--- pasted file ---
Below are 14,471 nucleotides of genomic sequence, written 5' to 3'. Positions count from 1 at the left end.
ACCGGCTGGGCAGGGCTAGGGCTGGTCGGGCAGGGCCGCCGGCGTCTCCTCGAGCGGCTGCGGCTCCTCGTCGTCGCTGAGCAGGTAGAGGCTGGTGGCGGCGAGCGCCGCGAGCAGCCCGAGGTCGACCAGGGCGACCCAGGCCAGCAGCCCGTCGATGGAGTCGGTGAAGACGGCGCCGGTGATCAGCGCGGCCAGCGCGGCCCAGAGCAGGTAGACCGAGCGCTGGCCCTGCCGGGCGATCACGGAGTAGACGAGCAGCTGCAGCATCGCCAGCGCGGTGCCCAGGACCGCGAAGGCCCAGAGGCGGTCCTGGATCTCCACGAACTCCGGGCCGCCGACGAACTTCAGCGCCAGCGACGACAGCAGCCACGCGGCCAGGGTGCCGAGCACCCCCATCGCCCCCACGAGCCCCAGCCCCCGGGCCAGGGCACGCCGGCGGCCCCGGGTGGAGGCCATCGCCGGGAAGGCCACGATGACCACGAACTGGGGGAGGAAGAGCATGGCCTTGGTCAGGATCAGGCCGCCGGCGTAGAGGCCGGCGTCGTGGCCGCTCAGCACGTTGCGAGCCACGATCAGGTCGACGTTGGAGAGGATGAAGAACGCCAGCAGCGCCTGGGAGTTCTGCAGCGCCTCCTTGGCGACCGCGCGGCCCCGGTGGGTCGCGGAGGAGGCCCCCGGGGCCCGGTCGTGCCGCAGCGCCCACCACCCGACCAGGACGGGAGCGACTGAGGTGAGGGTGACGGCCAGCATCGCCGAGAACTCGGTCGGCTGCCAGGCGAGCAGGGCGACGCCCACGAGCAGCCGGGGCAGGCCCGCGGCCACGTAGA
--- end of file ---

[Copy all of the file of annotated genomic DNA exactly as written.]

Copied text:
Below are 14,471 nucleotides of genomic sequence, written 5' to 3'. Positions count from 1 at the left end.
ACCGGCTGGGCAGGGCTAGGGCTGGTCGGGCAGGGCCGCCGGCGTCTCCTCGAGCGGCTGCGGCTCCTCGTCGTCGCTGAGCAGGTAGAGGCTGGTGGCGGCGAGCGCCGCGAGCAGCCCGAGGTCGACCAGGGCGACCCAGGCCAGCAGCCCGTCGATGGAGTCGGTGAAGACGGCGCCGGTGATCAGCGCGGCCAGCGCGGCCCAGAGCAGGTAGACCGAGCGCTGGCCCTGCCGGGCGATCACGGAGTAGACGAGCAGCTGCAGCATCGCCAGCGCGGTGCCCAGGACCGCGAAGGCCCAGAGGCGGTCCTGGATCTCCACGAACTCCGGGCCGCCGACGAACTTCAGCGCCAGCGACGACAGCAGCCACGCGGCCAGGGTGCCGAGCACCCCCATCGCCCCCACGAGCCCCAGCCCCCGGGCCAGGGCACGCCGGCGGCCCCGGGTGGAGGCCATCGCCGGGAAGGCCACGATGACCACGAACTGGGGGAGGAAGAGCATGGCCTTGGTCAGGATCAGGCCGCCGGCGTAGAGGCCGGCGTCGTGGCCGCTCAGCACGTTGCGAGCCACGATCAGGTCGACGTTGGAGAGGATGAAGAACGCCAGCAGCGCCTGGGAGTTCTGCAGCGCCTCCTTGGCGACCGCGCGGCCCCGGTGGGTCGCGGAGGAGGCCCCCGGGGCCCGGTCGTGCCGCAGCGCCCACCACCCGACCAGGACGGGAGCGACTGAGGTGAGGGTGACGGCCAGCATCGCCGAGAACTCGGTCGGCTGCCAGGCGAGCAGGGCGACGCCCACGAGCAGCCGGGGCAGGCCCGCGGCCACGTAGA